They really made such a sweet, clean-cut, wholesome couple. And their romance sprang from an unlikely beginning: it was a classic underdog tale, one most of us can’t resist. So… did they wind up getting married, do you think? Having kids? Fulfilling careers? A long, happy life together? Or did their dreams founder on the rocky shores of unpleasant reality? As Orson Welles said, happy endings depend on where you stop your story.
Let me back up a little so you can make sense of my opening thought/question (and then we can eventually get to today’s primary thesis). Knox Overstreet and Chris Noel were two supporting characters in the 1989 film Dead Poets’ Society, whose major star power was Robin Williams portraying John Keating, a brilliant if rather unorthodox (for the time, anyway) teacher at a tony private New England boys’ prep school in 1959.
The film’s major theme deals with how Keating’s unorthodoxy affects his pupils --- he encourages them to think for themselves, often outside the box, rather than merely go with rote learning and the unconditional obedience to authority so prevalent in 1959 (in all society, not just education, come to that). As one might expect, there are mixed results to his philosophy, some good, some not so good, one in particular catastrophically tragic, as a student can’t cope with conflicting imperatives and commits suicide. I happen to think it’s a terrific film overall (and am inordinately pleased with myself when students sometimes address me as ‘O Captain, my Captain’ after I show it in class).
Knox is one of Keating’s students. His story arc is not nearly as starkly dramatic as some of the other boys, but it does deal with an issue most of us can really relate to: at a social event he’s otherwise been dreading, he meets Chris Noel, an attractive, bright, bubbly teenage girl. And unsurprisingly, he’s instantly smitten with her. Problem is, of course, she already has a boyfriend --- one of the head jocks at her high school. And he’s the jealous, possessive type whose answer to any problem appears to be aggression and/or physical violence. Right. Of course. (This issue was a constant thorn in my side when I was in high school too, lo, many eons ago. But --- sigh --- some things never seem to change. Why do otherwise intelligent girls perennially appear to go for witless jocks and bad boys? Is it some kind of weird maternal instinct or something? It used to drive me crazy. My friends, too. Nowadays, it drives my students crazy.)
Now, in the normal course of events, Knox --- a pretty meek, mild-mannered Clark Kent type without the convenient Superman costume under his clothes --- would pine for Chris a short time before moving on (or long time, perhaps --- my first unrequited crush lasted more than five years). But Keating’s biggest philosophical lynchpin is carpe diem (Latin for ‘seize the day’) and like others in the class, Knox is swept up by this world-changing paradigm. Despite dismal prospects for success (and her boyfriend, who has all the charm and intelligence of the Incredible Hulk), Knox decides to go for Chris.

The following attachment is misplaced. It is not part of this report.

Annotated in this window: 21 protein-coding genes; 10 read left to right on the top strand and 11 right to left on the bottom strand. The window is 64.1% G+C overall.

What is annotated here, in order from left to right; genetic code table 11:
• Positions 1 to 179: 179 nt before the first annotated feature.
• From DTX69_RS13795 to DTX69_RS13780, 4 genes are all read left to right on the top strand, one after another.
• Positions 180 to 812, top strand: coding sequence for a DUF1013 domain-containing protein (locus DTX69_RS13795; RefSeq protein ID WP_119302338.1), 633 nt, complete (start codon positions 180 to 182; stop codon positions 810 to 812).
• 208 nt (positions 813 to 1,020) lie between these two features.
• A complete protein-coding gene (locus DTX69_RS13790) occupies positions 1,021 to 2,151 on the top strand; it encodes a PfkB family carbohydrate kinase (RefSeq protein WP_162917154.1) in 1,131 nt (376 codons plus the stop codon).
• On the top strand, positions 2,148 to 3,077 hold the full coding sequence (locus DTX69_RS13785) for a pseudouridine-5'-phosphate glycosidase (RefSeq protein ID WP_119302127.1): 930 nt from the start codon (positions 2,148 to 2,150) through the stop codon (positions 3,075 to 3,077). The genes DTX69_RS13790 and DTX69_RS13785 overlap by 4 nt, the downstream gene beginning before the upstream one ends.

And --- against all odds --- it works out!
Well… I should probably clarify that: we think it works out. Eventually, late in the film, they have a first date which I’d say goes pretty well. Okay, extremely well --- and suddenly, those dismal prospects are burnin’ brightly indeed.
Unfortunately for their story, very shortly after that lovely moment in the narrative, things take an unexpectedly dark turn, and for pretty much the remainder of the film, we focus on the student who kills himself, and the terrible aftermath of that event.
So that leads me back to my musing at the beginning of today’s epistle: how did things work out for Knox and Chris? It would make a really interesting story on its own… and to that ties another thought I was originally given by my social media guru.
When last we met, she told me I should be doing short stories in addition to working on the sequel to Gryphon’s Heir, my first novel. It would Spark Additional Reader Interest, she explained patiently. Which Is A Good Thing. I went away from that meeting a little dubious, on two counts: wouldn’t writing short stories take away from already scarce time to be working on the sequel? And --- more importantly --- where the hell was I going to come up with ideas for short stories related to the novel?
At that point, the Muse leaned over and affectionately smacked me upside the head, in that endearingly cruel way of hers, bless her black little heart, and made me think of Knox and Chris. It’s as though she was saying, “Listen, dummy. Interesting side plots just begging to be made into stories, long or short, are littered throughout any good narrative, like windfall fruit in an orchard. You really don’t have to look very hard. It ain’t rocket science.” And when my eyes had stopped watering, I decided that, as usual, she’s right: Knox and Chris’ journey would make a great little tale all on its own, regardless of how it turns out. So since then, I’ve found several examples in Gryphon’s Heir (and its currently unfinished sequel Gryphon’s Awakening) of characters and situations that would also lend themselves beautifully to little side excursions.
Now I just need to find the time to pick up a juicy apple or two and crunch them into stories.
Piece of cake.
Well, fruit. Story. Whatever. I’ll keep you posted.